X Shore’s CEO on how to reach net zero boating
The Swedish pioneer explains what it takes to make it to new and ambitious targets.
5 Sep 2022

Jenny Keisu joined the electric boating company three years ago. Since then, she’s seen the organisation grow to 130 full-time employees — ”I’ve hired every single one of them” — plus consultants. And, ever since joining, X Shore has been working on the new, smaller model, X Shore 1.

— We’ve finally got to a position where we can reveal the vision from day 1, she explained after unveiling the new vessel during a live-streamed event in Stockholm. If you want to have zero-emission boating, you need to be able to offer the public an alternative to ICE (Internal Combustion Engine) boats. Not just a much more expensive and premium version but something that is on par, that is as desirable, as powerful, as good, and with a better interface. And, of course, it needs to be at the same price. We’ve been working for three years on this.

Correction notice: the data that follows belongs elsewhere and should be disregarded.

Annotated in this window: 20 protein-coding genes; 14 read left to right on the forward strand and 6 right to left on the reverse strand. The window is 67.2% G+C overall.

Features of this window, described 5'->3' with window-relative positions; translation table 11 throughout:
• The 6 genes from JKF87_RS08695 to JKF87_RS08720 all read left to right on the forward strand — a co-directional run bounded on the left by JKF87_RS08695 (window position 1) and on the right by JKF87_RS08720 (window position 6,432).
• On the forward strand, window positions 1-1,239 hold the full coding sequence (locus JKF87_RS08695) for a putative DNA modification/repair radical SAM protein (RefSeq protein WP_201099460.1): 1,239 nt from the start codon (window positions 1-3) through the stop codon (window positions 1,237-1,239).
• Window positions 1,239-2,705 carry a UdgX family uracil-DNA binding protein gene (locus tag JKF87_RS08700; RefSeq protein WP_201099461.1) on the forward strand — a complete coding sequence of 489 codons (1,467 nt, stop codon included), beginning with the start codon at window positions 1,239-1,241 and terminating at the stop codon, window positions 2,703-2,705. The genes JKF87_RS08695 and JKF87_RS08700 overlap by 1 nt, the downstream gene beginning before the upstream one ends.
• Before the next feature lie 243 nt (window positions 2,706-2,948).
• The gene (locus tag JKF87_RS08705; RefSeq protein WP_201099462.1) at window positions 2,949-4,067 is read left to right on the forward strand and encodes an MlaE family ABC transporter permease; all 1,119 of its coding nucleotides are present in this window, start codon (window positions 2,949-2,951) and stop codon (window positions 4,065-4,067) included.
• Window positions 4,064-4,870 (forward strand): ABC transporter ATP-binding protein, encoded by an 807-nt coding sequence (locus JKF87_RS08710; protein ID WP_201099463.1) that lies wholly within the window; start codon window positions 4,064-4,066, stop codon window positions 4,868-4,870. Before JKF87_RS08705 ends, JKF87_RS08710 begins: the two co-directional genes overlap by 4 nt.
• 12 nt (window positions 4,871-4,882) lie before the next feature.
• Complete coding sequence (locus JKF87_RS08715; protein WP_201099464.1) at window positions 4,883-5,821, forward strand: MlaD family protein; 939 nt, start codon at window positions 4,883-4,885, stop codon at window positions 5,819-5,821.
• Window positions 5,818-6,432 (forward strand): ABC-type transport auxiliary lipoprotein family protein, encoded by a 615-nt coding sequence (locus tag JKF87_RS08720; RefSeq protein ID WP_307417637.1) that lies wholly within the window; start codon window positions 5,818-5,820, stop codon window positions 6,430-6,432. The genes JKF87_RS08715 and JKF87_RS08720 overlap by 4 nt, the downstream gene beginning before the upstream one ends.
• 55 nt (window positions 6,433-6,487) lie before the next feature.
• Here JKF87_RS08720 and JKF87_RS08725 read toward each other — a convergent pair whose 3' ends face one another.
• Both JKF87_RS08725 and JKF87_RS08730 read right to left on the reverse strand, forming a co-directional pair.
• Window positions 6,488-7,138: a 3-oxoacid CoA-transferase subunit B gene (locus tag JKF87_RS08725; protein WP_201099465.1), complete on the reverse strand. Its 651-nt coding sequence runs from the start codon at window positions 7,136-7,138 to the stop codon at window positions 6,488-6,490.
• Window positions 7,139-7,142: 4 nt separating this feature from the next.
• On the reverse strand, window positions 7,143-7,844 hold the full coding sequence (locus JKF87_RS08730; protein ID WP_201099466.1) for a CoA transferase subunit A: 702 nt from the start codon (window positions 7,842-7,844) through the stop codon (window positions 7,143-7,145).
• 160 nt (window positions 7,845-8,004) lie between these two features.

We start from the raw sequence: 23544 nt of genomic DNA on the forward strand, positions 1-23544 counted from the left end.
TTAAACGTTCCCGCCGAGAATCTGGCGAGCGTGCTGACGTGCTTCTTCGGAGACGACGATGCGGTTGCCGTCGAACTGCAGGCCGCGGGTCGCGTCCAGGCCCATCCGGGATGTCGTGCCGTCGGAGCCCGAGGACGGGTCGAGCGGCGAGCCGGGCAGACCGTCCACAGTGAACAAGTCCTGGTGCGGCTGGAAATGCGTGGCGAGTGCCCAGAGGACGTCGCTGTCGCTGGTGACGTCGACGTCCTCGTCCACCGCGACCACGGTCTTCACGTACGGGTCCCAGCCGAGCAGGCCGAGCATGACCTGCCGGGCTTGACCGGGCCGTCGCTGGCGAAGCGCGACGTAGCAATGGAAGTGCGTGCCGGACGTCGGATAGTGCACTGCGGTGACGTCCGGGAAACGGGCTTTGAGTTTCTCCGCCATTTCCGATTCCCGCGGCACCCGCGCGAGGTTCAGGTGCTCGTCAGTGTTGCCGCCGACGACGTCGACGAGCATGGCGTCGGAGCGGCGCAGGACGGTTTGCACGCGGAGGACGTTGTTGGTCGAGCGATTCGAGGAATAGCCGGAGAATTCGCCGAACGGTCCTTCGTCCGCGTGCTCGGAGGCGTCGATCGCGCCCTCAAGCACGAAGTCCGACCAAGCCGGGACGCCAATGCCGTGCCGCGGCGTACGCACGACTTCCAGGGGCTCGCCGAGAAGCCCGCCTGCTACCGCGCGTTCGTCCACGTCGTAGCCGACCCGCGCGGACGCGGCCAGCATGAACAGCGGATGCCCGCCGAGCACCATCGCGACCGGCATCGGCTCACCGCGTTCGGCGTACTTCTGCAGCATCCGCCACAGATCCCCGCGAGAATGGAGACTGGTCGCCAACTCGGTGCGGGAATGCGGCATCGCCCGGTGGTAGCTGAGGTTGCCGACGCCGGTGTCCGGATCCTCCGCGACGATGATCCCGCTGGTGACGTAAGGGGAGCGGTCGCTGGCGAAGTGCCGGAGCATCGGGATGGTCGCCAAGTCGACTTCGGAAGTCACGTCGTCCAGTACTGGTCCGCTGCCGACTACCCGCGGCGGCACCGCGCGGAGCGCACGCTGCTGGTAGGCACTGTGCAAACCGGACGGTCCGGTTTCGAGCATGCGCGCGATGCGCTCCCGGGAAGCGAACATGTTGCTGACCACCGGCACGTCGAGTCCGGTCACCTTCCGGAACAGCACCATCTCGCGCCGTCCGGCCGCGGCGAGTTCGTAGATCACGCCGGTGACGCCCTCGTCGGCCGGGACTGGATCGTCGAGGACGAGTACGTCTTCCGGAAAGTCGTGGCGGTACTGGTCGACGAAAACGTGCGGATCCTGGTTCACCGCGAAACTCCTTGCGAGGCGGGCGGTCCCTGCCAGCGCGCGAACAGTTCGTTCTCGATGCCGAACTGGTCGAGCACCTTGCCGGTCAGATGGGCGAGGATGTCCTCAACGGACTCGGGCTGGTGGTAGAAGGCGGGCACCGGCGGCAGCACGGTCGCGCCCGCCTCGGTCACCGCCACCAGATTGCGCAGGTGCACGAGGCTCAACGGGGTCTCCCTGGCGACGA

X Shore 1 comes with smart technology and a clean design and starts at €99,000 (excl. VAT). It will be produced in the X Shore Industries 1 factory in Nyköping, Sweden, an hour and a half south of Stockholm.

— As far as we know it, it’s the most modern and sustainable boat factory. We’re building boats on an assembly line which is partly automated, so much more similar to how you build cars or trucks than how you build boats. When the factory is fully up to scale, we can produce a boat every third hour. We’re currently around just over two boats per week and next year, we’ll do two boats per day, so we’re ramping up super fast. We also manufacture clean without harming the environment and now moving to zero emission also in the supply chain, which is our big focus at the moment.

X Shore 1, which will be delivered to customers in the second quarter of 2023.
X Shore Industries 1 factory.

The car industry has transformed over the last few years. What does it take for the boating industry to do the same?